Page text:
This is far, far, FAr away from over. And sorry if I ranted there. (But hey, it IS Screen Rant, right?) 😉

  15. One last thing: @Mycroft has the same issues I have, as we’re both in Latin America. But he’s much less of a purist than I am, which is OK, I don’t think he’s the bad guy (I just disagree with some of the things you said). I want to ask you hermano (soy de Venezuela), if the laws in your country were actually enforced, do you think we’d be having this conversation? I say Creative Commons, man…

  16. @Bruce Simmons:

    I suppose that was sarcasm, which I don’t see the point of since you didn’t even make a point at all.

    @Juan Carlo:
    It is pretty unsafe here too, but regrdless of that, I love the whole experience of going to the movies. Sure, the popconrs and drinks are twice the cost of the ticket, the kids can start crying in the middle of the movie, the screen might not be big enough as you expected, and a huge list of etceteras, but I put up with it.
    My personal problem is as I mentioned before, things like Thrist, which I would be willing to pay a high price to go see in theatres, but it’ll simply never happen.

  17. @JCR:
    “EVERY movie downloaded is money that not only doesn’t go to the studios, it makes the creators less inspired to make them, as this article and the Wolverine one has made clear.”

    And yet the “part 2s” continue to flow.

    So if I download a movie I would NEVER see in a theater or on DVD just to sample 15 mins of to see if it is bad as they say it is is that ok?

    Yes outside the US it is worse and THAT is why the studios lose money. A crappy quality on that table of a street vendor for $6 as opposed to paying $20 for it? In a country that may not even be allowed to show it.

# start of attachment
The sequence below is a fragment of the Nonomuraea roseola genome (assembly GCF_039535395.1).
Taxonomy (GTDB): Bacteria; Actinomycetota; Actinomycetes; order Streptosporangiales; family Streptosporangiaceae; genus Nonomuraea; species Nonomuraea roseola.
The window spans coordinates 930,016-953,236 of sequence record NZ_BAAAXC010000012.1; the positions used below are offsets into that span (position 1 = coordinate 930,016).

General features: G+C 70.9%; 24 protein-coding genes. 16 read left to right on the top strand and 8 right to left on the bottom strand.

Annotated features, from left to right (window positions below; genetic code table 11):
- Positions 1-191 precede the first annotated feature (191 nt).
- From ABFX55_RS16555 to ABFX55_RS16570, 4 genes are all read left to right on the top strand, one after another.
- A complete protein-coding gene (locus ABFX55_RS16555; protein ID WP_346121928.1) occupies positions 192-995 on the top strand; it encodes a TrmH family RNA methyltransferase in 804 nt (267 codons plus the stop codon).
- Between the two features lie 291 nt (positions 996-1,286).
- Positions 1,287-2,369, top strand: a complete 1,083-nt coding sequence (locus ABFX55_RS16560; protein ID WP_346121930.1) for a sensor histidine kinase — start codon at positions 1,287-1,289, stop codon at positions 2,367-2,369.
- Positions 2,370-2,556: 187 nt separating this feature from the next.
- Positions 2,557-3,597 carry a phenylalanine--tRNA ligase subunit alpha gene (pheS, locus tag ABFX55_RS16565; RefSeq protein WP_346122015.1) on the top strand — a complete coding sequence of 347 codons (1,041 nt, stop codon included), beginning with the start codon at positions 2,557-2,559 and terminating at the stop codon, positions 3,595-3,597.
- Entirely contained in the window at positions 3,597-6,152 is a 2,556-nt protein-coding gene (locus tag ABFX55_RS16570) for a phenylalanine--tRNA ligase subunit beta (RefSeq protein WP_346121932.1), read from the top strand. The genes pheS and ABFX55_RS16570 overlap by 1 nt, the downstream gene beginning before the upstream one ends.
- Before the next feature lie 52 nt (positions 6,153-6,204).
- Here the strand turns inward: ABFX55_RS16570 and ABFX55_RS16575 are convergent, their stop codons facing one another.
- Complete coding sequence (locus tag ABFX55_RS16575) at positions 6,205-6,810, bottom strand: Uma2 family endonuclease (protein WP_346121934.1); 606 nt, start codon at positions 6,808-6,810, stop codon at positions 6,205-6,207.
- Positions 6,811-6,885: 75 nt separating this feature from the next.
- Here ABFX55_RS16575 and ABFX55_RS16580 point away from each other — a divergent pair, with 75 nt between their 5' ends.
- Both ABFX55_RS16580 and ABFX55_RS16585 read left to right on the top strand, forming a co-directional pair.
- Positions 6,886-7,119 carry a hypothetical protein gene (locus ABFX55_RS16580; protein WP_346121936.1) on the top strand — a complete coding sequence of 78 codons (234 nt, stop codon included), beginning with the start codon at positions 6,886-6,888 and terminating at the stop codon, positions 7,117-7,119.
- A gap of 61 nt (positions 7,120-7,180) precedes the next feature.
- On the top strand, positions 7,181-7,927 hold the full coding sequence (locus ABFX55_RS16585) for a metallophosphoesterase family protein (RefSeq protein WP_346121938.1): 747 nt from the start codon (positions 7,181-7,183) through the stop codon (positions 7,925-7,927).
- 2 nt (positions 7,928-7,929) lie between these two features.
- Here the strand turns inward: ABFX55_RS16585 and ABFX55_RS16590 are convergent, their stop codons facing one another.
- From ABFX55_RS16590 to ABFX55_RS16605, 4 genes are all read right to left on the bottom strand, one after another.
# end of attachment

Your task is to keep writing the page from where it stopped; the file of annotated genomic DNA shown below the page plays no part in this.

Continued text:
18. @Mycroft I vouch for Bruce, he’s a cool guy whom I’ve never spoken to. I think he was being honest, given how much I don’t know him. (Hey Bruce!) 😉

    Seriously, yes, I feel the same about THIRST (and for FANTASTIC MR. FOX, although there’s more of a chance with it). And you don’t have to deal with the curency exchange control we deal with here (you’re only allowed to spend a certain amount of foreign currency each year, and it applies to exports, which includes movies). I think it should end with copyrights being drastically modified, and movies being able to open EVERYWHERE the same day, only being delayed by the adding of suntitles. That day, mis amigos, will be a glorious day indeed.

  19. @Mycroft
    Is your name from the Seaquest TV series? That name was used by a hacker played by the same actor who plays Tuvok from Trek: Voyager. Just wondering.

  20. @Aknot So true, that applies for the single in movies. But if you’re only going to watch the 15 minutes, shouldn’t the trailers suffice? If not, there are the reviews, the early buzz, the experience you have with the actor(s) or filmakers, etc.

    I’m glad we agree on the street vendor bit. And yes, it’s hard for us purists (me? am I alone in the outside-of-the-US world to refuse to buy bootlegs or to wait for a movie on the theater?) to resist the temptation to watch a movie that may never show in local theaters. But I’m thinking big picture: while the costs to show the dang thing keep being a deterrent, and piracy is a HUGE part of that, the movies will keep not being shown. (And bootlegs will continue, prices will go up, and on and on.)